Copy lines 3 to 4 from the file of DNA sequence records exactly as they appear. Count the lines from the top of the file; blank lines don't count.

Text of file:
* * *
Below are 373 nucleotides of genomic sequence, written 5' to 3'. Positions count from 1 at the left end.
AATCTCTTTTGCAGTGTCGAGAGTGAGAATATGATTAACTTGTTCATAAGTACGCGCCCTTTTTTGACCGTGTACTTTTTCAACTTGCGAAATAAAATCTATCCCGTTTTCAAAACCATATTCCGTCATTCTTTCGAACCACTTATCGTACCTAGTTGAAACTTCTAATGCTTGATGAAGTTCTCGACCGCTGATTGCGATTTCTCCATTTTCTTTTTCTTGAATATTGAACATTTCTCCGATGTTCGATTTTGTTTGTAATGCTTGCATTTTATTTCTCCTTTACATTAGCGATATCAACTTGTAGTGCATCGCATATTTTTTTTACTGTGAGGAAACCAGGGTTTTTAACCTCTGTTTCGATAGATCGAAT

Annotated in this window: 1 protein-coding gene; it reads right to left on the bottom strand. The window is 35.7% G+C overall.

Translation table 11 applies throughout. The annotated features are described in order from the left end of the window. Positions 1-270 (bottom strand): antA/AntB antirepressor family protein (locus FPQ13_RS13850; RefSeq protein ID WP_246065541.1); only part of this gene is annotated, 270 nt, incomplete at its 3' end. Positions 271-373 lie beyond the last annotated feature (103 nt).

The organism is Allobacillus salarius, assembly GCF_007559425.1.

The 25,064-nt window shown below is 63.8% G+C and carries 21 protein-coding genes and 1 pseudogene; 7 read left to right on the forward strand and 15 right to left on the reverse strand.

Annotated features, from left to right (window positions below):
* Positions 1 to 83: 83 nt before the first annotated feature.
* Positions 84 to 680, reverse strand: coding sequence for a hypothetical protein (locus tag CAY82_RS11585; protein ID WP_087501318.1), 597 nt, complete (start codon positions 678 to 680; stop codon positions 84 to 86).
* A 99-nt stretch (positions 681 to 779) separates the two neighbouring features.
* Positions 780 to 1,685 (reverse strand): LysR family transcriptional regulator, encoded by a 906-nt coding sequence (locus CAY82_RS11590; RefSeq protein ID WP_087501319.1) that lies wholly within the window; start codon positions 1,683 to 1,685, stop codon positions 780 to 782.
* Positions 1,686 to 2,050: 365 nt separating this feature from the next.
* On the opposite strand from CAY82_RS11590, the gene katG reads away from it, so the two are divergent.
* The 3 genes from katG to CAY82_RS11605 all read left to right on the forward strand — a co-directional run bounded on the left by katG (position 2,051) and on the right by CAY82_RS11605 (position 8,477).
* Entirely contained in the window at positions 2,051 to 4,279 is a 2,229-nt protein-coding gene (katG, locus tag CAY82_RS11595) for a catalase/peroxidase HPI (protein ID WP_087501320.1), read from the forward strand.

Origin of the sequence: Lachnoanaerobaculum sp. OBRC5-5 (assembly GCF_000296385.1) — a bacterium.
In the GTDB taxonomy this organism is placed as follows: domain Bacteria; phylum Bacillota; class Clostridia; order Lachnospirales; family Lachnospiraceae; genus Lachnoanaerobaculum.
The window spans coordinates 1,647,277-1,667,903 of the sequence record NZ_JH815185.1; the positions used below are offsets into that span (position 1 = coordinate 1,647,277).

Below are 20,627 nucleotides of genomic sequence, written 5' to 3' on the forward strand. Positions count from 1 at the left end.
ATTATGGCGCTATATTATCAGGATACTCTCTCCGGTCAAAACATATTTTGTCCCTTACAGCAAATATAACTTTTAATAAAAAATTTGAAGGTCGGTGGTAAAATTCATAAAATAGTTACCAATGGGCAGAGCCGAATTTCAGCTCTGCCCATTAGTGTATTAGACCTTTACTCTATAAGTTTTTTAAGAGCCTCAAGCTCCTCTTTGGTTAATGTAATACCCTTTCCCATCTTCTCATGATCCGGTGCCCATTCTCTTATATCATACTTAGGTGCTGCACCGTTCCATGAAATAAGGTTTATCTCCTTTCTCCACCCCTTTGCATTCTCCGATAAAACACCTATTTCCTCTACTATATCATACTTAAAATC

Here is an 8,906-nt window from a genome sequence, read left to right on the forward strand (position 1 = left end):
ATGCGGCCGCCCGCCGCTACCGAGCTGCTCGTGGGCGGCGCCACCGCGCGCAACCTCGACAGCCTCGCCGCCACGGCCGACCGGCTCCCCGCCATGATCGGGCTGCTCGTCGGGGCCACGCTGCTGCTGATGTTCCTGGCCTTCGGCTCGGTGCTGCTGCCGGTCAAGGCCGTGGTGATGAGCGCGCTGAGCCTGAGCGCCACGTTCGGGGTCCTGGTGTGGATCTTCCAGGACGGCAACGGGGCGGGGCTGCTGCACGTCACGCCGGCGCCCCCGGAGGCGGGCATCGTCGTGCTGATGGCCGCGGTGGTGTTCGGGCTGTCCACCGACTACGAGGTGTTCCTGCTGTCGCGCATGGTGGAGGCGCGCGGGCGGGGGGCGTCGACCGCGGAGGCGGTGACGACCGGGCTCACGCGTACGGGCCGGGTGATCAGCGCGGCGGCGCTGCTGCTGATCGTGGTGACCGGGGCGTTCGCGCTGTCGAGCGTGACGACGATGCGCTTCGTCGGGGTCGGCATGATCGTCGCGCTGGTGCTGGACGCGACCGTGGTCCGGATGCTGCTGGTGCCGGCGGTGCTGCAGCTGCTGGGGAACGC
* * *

Annotated in this window: 1 protein-coding gene; it reads right to left on the bottom strand. The window is 35.7% G+C overall.

Translation table 11 applies throughout. The annotated features are described in order from the left end of the window. Positions 1-270 (bottom strand): antA/AntB antirepressor family protein (locus FPQ13_RS13850; RefSeq protein ID WP_246065541.1); only part of this gene is annotated, 270 nt, incomplete at its 3' end. Positions 271-373 lie beyond the last annotated feature (103 nt).